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Arts and Culture

Datebook: Gamma Phi Student Performers Ready For Their Close-Up

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Courtesy
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Gamma Phi Circus
The student performers of ISU's Gamma Phi Circus have had to get creative to follow physical distancing requirements and deliver a groundbreaking home show.

Don't lower your expectations for this year’s Gamma Phi Circus home show just because it’s virtual. 

Actually, Circus Artistic Director Ivan Stoinev thinks you should raise them.

Illinois State University’s Gamma Phi Circus will broadcast “World of Music” online at 7 p.m. Saturday, May 1, and 4 p.m. Sunday, May 2. 

With original storylines, live music, and never-before-seen tricks, Stoinev is confident this year’s “movie show” will be Gamma Phi’s best show ever.

Before the pandemic, Stoinev had never canceled a show in his entire 41-year circus career. 

So when he got word last March that there would be no performances at Redbird Arena, Stoinev made a promise to himself: no more canceled shows, no matter what.

After many sleepless nights, he came up with a backup plan: if worse came to worst in 2021, Gamma Phi Circus could perform a recorded show at Braden Auditorium.

A year later, we’re still living with the virus, but the student performers of Gamma Phi are ready for their close-up.

Gamma Phi president Sophie Remmert said with cameras zooming in at every angle, the pressure is on to get everything just right.

“Just making sure little things like costumes are pristine, and your makeup looks good, and your tricks are really hitting,” she said.

The cameras can get up close and personal, but circus director Marcus Alouan said under physical distancing requirements, that’s a no-no for performers. 

“There’s not a single act that wasn’t changed because of that, and one act we had to remove because it simply was impossible to do without touching,” he said.

The result: the students of Gamma Phi Circus will be performing tricks never attempted at Redbird Arena -- or anywhere else in the world.

ISU senior Christopher Stoinev grew up in the circus arts under his father Ivan’s instruction, but preparing for this year’s show really challenged him to get creative. Take the teeterboard act, for example.

“For our bigger tricks, we usually have double-punching, which is two punchers hold each other tightly, jump off our tower to give more power for the flyer to fly higher,” he explained. “Since that’s no longer allowed, we had to think outside the box by adding extensions to the teeterboard, making the tower higher, things like that.”

The same is true for the acrobatics routine. The elder Stoinev’s solution?

“Put everyone on 7-foot stilts. So they’re up there on 7-foot stilts flipping in the air, something that the kids never did before.”

Another Gamma Phi first: this year’s performance features an original storyline that leads viewers on a journey through the "World of Music."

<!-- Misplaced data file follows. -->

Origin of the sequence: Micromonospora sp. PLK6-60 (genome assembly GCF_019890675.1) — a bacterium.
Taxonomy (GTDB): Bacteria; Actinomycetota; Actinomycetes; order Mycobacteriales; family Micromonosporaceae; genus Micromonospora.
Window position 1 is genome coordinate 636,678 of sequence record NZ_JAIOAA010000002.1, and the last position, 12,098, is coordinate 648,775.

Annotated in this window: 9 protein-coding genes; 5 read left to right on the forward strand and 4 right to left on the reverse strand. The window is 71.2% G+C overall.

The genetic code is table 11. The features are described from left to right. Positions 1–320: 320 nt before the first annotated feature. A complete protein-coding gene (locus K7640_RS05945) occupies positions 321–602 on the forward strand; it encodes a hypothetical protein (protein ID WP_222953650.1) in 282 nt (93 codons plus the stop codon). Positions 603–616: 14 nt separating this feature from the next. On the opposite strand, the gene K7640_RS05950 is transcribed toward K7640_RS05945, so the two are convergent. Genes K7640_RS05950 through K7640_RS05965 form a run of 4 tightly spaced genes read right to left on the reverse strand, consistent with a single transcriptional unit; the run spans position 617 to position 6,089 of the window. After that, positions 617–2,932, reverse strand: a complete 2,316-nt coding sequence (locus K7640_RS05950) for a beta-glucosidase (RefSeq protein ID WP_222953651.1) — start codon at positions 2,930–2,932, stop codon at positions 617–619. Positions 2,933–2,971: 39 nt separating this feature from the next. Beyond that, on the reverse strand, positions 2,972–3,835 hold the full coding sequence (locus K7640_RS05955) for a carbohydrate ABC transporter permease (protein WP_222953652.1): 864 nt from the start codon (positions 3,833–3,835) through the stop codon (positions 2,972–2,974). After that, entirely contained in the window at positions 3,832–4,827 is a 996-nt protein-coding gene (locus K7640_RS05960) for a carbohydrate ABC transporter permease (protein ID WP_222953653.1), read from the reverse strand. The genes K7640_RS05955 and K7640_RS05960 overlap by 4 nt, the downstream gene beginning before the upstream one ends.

“The show’s about a young girl who has this passion for music but fails at it, is embarrassed, and sort of this mystical guide takes her through the different genres of music, and she starts to learn how to love music again,” said the younger Stoinev.

The theme gives student performers the opportunity to flaunt more than their gymnastic skills: they’ll also sing, dance and play instruments throughout the show.

Alouan said Gamma Phi students are full of surprises.

“One of our best, most talented singers is a nursing major,” he said. “She’s not studying music, but she’s just so brilliantly talented...they all have these talents, and every time I hear Ivan mention that specifically, I think back to our founder Pop Horton, and that was certainly one of his goals and one of his charters was finding the spot where his students can shine.”

And the members of Gamma Phi continue to shine, even as the pandemic has forced them to learn new tricks, practice in shifts and spend longer hours in the gym.

“They have blown me away with their dedication, with their adaptability...we keep throwing stuff at them,” said Alouan.

Sophie Remmert was all set to graduate when COVID-19 hit. She took on a fifth year at ISU just so she could perform with the circus one last time.

She said it’s humbling to think that Gamma Phi is one of the few organizations able to put on a show at all this season.

“Every day when it seems like you’ve had a long day and you don’t want to go to practice, I always think about that like, I am so lucky to be able to be doing this now because so many people are still unemployed and haven’t been able to go back to their jobs,” she said. “Despite the fact that it’s not our typical show, we’re still doing a phenomenal show that so many people will get to see.”

More people than in previous years, thanks to the virtual format. And the elder Stoinev said that could mean good news for Gamma Phi in 2022.

“We have the opportunity to bring in a new audience to us since we are going not only nationally but internationally streaming the show,” he said. “I want the rest of the world to find out what a treasure ISU has with the Gamma Phi Circus.”

Tickets and VIP packages to watch “World of Music” on May 1 and May 2 are available online now.